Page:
This is supposed to be the fourth-most dangerous neighborhood in the United States.
Sure, many of the homes have bars on the windows, and the neighborhood watch sign has been tagged with graffiti. But the children playing outside Maria Betancourt's house, just east of downtown Las Vegas, don't seem to notice.
Betancourt, a mother of four who has lived in the same house on Cedar Avenue for nine years, chuckled at the dubious designation.
"It's not like, 'Oh my god, it's a great neighborhood,' but it's not really bad," she said.
Her neighborhood, wedged between Eastern Avenue, Bonanza Road, Mojave Road and Charleston Boulevard, was ranked the fourth-most dangerous place in the nation in a new study by NeighborhoodScout.com, which hawks detailed neighborhood studies for a $29.99 monthly subscription.
Two other Las Vegas neighborhoods, primarily in West Las Vegas near downtown, cracked the top 10, which included neighborhoods from Chicago, Atlanta, Washington, D.C., and Philadelphia.
University of Nevada, Las Vegas criminal justice professor William Sousa questioned the study's results, saying it's nearly impossible to compare national crime figures with any meaning because every location has its own demographics, police force and other factors that influence crime.
But even on an unscientific level, the study's results don't add up, he said.
"To say the top 25 most dangerous places in American (include) three in Las Vegas doesn't even make intuitive sense," Sousa said.
The study grabbed headlines last week across the nation on news and radio shows and several websites, including Time and CNN.
Andrew Schiller, from the Rhode Island-based company that conducted the study, said it was based on 2008 FBI crime data and U.S. Census tract neighborhood data. The figures were run through 18 computer models to predict how crime in each city would be distributed among its neighborhoods, which were ranked by per-capita violent crime rates.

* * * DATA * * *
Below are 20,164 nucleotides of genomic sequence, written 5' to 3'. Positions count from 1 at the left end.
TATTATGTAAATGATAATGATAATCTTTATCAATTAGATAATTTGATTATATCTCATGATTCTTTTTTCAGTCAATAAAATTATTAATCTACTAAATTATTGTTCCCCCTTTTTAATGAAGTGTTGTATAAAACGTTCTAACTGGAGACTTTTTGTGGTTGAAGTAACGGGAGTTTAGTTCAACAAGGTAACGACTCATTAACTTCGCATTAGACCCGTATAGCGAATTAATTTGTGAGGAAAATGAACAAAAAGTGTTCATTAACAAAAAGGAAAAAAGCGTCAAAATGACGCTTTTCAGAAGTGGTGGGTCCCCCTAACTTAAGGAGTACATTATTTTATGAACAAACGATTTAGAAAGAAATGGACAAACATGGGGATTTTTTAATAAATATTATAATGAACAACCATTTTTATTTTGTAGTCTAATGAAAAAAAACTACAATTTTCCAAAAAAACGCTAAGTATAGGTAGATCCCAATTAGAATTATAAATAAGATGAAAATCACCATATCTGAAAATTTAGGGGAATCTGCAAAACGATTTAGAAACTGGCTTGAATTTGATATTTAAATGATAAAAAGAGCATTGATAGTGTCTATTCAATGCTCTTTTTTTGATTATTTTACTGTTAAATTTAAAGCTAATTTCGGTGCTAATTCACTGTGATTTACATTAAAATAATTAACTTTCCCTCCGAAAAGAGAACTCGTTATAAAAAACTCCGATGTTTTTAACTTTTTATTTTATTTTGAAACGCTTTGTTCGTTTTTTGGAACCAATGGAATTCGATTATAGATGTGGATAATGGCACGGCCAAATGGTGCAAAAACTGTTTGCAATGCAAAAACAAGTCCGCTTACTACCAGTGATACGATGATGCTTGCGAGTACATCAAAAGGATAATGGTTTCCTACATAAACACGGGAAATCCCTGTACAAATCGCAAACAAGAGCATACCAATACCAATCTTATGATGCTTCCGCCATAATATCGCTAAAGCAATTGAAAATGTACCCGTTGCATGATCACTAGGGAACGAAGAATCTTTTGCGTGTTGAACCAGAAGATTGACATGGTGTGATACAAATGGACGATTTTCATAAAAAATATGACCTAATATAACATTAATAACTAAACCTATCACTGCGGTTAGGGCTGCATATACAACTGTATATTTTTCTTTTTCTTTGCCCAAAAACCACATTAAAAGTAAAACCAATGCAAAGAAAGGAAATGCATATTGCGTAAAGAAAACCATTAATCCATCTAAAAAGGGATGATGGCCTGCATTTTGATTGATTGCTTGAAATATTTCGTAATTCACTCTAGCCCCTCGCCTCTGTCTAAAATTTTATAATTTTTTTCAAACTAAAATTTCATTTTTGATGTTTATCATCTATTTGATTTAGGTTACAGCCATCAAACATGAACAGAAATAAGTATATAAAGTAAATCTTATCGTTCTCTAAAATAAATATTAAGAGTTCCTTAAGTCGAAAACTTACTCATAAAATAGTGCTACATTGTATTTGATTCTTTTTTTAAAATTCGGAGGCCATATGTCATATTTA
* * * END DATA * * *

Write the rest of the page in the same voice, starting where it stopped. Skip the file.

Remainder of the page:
But the study appeared to include a common error when it comes to studies of Las Vegas crime numbers.
The detailed neighborhood reports cite crime numbers from the Metropolitan Police Department, whose jurisdiction includes about 1.3 million residents in both the city of Las Vegas and unincorporated Clark County. Yet the study lists a population of 393,130 for Las Vegas, less than a third of the agency's jurisdiction.
Using the smaller population figure would triple the per-capita crime rates for each neighborhood and skyrocket them up the rankings.
Schiller did not return phone messages seeking clarification on which population figures were used in his study.
Las Vegas police officer Bill Cassell called the study "voodoo science" and pointed to department statistics over the past three years that show violent crime has plummeted 27 percent and property crime has fallen 38 percent within the department's jurisdiction.
"He's basically using flawed data as the basis for a hypothetical analysis," Cassell said.
On Cedar Avenue, Betancourt doesn't worry as her two youngest children run up and down the quiet street with a half-dozen other neighborhood children.
She did say she would like to move someday, but not because she fears for her safety. She would like to have a better house. Until then, she will raise her family in the same house in the same neighborhood she has been for nearly a decade, unconcerned about its newly minted status as the fourth-most dangerous neighborhood in America.
"It's just a normal place," she said, "like everywhere else.
Contact reporter Brian Haynes at firstname.lastname@example.org or 702-383-0281.